I think that the whole point of the New York Times is to give a New York view of the world, and a world view of New York. Otherwise, it might as well be USA Today with the Life magazine insert.
In this week’s New York Times Magazine, there is an article celebrating Gazpacho, when the late NYT food critic Craig Clairborne first popularized the Spanish cold soup in 1968. Gazpacho has to be one of my favorite delights, especially for a light late summer meal.
They then proceed to update it for the 21st century by providing a deconstructed version. Who do they go to for the task? Michael Tusk, who has an Italian fusion restaurant in San Francisco. I’m sure the guy is a fine chef, but you mean to tell me they couldn’t find anyone in New York that could do a deconstructed gazpacho? It wasn’t even like Tusk wanted to do it:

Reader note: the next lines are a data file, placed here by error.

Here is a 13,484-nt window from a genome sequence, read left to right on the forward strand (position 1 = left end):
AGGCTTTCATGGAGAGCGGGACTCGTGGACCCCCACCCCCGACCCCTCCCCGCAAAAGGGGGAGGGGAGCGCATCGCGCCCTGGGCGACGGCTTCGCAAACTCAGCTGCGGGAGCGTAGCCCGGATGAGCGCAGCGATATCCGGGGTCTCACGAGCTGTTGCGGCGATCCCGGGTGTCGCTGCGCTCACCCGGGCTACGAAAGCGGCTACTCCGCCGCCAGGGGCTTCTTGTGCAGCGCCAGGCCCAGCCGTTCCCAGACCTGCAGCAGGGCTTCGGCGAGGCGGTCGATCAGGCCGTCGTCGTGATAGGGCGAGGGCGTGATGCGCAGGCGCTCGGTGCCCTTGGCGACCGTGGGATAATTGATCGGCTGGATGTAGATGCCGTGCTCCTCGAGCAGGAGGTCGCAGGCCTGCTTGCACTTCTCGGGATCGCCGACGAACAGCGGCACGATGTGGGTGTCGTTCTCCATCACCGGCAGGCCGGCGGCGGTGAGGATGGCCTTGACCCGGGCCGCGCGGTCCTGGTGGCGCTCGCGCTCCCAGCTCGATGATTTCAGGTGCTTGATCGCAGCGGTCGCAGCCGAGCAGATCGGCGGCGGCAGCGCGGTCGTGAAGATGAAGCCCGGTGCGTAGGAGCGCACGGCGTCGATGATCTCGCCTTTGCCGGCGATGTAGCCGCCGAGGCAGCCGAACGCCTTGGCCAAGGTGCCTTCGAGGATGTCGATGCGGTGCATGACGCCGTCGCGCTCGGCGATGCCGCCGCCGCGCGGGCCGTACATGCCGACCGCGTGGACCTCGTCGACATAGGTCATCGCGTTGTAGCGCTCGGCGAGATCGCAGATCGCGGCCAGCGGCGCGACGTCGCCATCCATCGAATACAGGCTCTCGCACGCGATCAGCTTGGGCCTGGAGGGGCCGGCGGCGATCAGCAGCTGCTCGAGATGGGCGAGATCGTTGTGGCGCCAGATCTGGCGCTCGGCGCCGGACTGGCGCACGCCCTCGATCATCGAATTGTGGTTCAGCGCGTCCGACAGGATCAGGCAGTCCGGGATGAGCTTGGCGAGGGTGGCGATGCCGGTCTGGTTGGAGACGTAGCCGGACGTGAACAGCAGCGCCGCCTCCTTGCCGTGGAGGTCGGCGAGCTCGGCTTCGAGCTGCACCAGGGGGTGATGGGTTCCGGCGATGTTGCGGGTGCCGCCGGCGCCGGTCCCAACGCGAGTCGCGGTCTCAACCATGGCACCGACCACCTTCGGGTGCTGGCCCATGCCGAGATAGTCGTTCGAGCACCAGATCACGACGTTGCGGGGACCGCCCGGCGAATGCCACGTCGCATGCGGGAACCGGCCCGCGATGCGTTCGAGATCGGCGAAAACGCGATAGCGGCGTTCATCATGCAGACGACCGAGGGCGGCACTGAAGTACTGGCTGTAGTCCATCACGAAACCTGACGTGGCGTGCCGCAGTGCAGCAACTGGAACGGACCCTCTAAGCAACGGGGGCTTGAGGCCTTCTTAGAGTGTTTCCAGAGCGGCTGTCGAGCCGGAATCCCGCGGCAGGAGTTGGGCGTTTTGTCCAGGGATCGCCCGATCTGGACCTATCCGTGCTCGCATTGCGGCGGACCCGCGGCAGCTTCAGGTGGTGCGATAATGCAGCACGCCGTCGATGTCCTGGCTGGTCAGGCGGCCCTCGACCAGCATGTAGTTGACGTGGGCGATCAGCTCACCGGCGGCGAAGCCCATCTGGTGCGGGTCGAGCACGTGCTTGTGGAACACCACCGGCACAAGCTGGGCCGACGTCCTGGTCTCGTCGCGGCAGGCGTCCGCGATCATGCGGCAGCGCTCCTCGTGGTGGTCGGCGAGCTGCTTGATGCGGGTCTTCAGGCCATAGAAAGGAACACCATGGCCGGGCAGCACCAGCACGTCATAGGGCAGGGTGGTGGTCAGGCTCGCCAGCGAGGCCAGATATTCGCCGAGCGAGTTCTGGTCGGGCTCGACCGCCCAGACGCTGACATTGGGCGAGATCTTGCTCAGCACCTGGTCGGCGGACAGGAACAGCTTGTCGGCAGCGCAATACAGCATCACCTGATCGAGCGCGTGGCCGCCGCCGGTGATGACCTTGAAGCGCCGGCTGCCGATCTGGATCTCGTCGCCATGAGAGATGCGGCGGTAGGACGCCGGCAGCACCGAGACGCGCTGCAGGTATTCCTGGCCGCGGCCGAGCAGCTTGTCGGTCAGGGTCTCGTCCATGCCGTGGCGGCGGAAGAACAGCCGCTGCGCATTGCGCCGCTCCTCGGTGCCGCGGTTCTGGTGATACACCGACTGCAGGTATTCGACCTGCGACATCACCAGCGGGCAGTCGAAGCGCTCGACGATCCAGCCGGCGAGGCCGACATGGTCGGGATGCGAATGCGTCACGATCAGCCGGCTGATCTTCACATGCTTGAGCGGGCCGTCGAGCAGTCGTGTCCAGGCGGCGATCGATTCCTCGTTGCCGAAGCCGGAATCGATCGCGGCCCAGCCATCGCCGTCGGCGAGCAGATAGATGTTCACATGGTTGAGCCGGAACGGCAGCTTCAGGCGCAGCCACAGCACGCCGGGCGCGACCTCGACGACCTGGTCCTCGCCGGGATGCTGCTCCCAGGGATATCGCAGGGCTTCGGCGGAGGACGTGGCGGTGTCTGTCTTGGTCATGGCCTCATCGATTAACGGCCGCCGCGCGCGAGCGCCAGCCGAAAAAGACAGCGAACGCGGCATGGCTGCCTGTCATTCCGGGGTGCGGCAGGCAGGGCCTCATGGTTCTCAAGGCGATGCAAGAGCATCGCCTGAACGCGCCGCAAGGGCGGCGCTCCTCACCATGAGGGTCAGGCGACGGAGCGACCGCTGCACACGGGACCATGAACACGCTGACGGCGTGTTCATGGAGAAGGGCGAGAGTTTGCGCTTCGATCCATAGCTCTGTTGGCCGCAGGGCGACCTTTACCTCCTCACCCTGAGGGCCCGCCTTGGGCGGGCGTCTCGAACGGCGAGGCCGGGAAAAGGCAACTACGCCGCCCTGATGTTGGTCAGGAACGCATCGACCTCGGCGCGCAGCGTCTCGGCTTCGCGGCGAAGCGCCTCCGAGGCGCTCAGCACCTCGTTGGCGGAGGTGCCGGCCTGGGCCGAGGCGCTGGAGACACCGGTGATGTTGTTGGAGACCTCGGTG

Earlier this summer, I gave the Málaga gazpacho recipe to Michael Tusk, the chef and an owner of Quince Restaurant in San Francisco, to see what it would inspire in him. Deceit, at first: Tusk said he had to sneak around the San Francisco farmer’s market in a hooded sweatshirt with a bag of local hot-house tomatoes, hoping that none of his watchdog chef friends would catch him with the contraband.
An Italian chef having a bag of tomatoes is going to pique the curiosity of other chefs? Come on. And they don’t read the NYT food columns, either. Right.